March 16 - 22 2011
T Japan in crisis For breaking news of the unfolding disaster and information on British expats and travellers telegraph.co.uk/japan
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sleeping in makeshift shelters in areas that were still cut off.
The British-based charity Shelterbox, which normally distributes packages containing tents and other vital supplies in the Third World, was among those trying to reach them.
Its operations director, John Leach, said: “Japan is a very rich nation, but the sheer volume of people displaced is what will cause a problem.
“We are fairly certain that tents will be needed in the north. In this cold weather, without access to shelter, humans who are exposed to the elements really start to suffer, especially if they are wet.”
He added that the shortage of drinking water in areas swamped by sludge could cause health problems.
“The worry for somewhere like Japan, with pretty high levels of sanitation, is that most people will have very low levels of immunity to waterborne diseases,” he said.
A spokesman for Save the Children added: “Our team has been in Asahi today, three hours from Tokyo. It’s a town that has hardly had any media coverage and yet 19,000 households have been affected. That gives you an idea of the scale of this.”
The British Red Cross was among the charities to have set up disaster relief appeals. Even the southern Afghan city of Kandahar pledged £30,000 in aid to Japan.
The final death toll from the disaster is unlikely to be known for weeks. Police in the Miyagi prefecture, which includes the devastated port of Sendai, said 10,000 lives were likely to have been lost there alone. The Foreign Office said it had received 3,200 calls from Britons who had been unable to contact relations in Japan.
As rescue teams from more than 70 countries helped sift through the rubble of collapsed buildings and tried to reach those still stranded, there were warnings that the country was in danger of more earthquakes. Japan’s meteorological agency said on Sunday there was a 70 per cent chance of a magnitude7.0 tremor hitting the region in the next few days — significantly smaller than last Friday’s earthquake but bigger than any of the scores of aftershocks over the weekend.
The risk of a nuclear accident also remained as experts continued to work on preventing three reactors at the ageing Fukushima atomic plant from overheating.
The crisis at the plant – where the outer shell of the building that housed reactor No1 exploded last Saturday – was rated as a four out of seven on the International Nuclear and Radiological Event Scale, compared with a five for the Three Mile Island meltdown in 1979 and seven for the Chernobyl disaster of 1986.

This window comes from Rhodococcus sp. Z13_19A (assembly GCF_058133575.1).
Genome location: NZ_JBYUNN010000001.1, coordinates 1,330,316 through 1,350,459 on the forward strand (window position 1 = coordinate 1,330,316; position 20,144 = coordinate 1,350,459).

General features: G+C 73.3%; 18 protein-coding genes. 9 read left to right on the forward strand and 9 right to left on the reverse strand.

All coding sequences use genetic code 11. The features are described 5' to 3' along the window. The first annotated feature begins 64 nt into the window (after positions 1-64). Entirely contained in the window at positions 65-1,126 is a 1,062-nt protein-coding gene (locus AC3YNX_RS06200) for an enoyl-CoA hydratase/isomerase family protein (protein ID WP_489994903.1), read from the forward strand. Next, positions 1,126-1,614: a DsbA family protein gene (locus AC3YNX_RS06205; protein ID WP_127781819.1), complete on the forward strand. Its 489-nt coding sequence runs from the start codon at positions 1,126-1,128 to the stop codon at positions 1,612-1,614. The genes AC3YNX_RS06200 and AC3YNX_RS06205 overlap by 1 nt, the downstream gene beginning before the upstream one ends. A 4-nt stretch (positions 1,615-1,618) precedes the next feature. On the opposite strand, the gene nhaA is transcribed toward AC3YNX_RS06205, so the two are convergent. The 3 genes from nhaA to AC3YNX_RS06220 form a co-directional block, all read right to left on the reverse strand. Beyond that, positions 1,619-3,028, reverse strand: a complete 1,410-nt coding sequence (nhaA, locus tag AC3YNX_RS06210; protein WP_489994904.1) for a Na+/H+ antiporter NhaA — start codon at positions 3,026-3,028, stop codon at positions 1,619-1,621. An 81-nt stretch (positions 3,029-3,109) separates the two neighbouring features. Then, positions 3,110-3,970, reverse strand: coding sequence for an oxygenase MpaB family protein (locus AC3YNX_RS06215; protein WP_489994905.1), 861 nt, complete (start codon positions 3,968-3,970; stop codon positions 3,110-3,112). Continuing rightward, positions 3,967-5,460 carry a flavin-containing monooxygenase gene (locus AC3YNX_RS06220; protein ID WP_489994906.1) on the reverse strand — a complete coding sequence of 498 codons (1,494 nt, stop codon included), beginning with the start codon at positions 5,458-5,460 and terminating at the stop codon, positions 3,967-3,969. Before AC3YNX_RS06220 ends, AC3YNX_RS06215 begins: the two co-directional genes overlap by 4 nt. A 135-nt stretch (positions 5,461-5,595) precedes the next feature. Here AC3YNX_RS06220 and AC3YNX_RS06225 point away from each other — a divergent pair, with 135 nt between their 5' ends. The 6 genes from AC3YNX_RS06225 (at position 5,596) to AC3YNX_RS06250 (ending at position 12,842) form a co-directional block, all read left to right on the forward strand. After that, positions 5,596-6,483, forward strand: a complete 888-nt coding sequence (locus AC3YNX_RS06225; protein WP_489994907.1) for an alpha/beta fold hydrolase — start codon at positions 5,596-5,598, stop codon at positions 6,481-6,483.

The Japanese government admitted that there was a risk of a second explosion at the Fukushima site, but insisted that there was no major health risk, despite 160 people being exposed to radiation at the plant over the weekend, of whom 22 suffered contamination.
A state of emergency was also declared at the Onagawa nuclear power plant and there were also reports of a problem with the cooling system at the Tokai No2 reactor about 80 miles from Tokyo. ÞTo donate to the Red Cross tsunami appeal go to www. redcross.org.uk. To donate to Shelterbox visit www. shelterbox.org.
Total devastation: above, rescue workers search for victims in Noda village, and (left) underneath an upturned house in Natori City. Below, a boat washed ashore by the force of the waves crushes a home near Sendai. Bottom, before and after satellite images show how an area of Sendai was stripped bare by the earthquake and subsequent tsunami
SCIENTISTS and technicians have been battling to control two overheating reactors at the 40-year-old Fukushima Daiichi facility after cooling systems were knocked out by the earthquake.
Just after Prime Minister Naoto Kan went on television to tell the nation that the plant was in an “alarming” state, its No3 reactor erupted in a resounding blast that was felt 25 miles away.
The explosion injured six workers and four soldiers, and sent clouds of white smoke billowing into the sky.
Japan’s government sought to play down fears of a dangerous radiation leak, saying the reactor’s inner containment vessel, which holds the nuclear fuel rods, was still intact following the blast, caused by a hydrogen build up.
A similar, previous explosion blew apart the building
The explosion at Fukushima nuclear plant on Monday surrounding the plant’s No1 reactor last Saturday.
A total of 22 people were confirmed to have suffered radiation contamination following that blast, and up to 190 may have been exposed.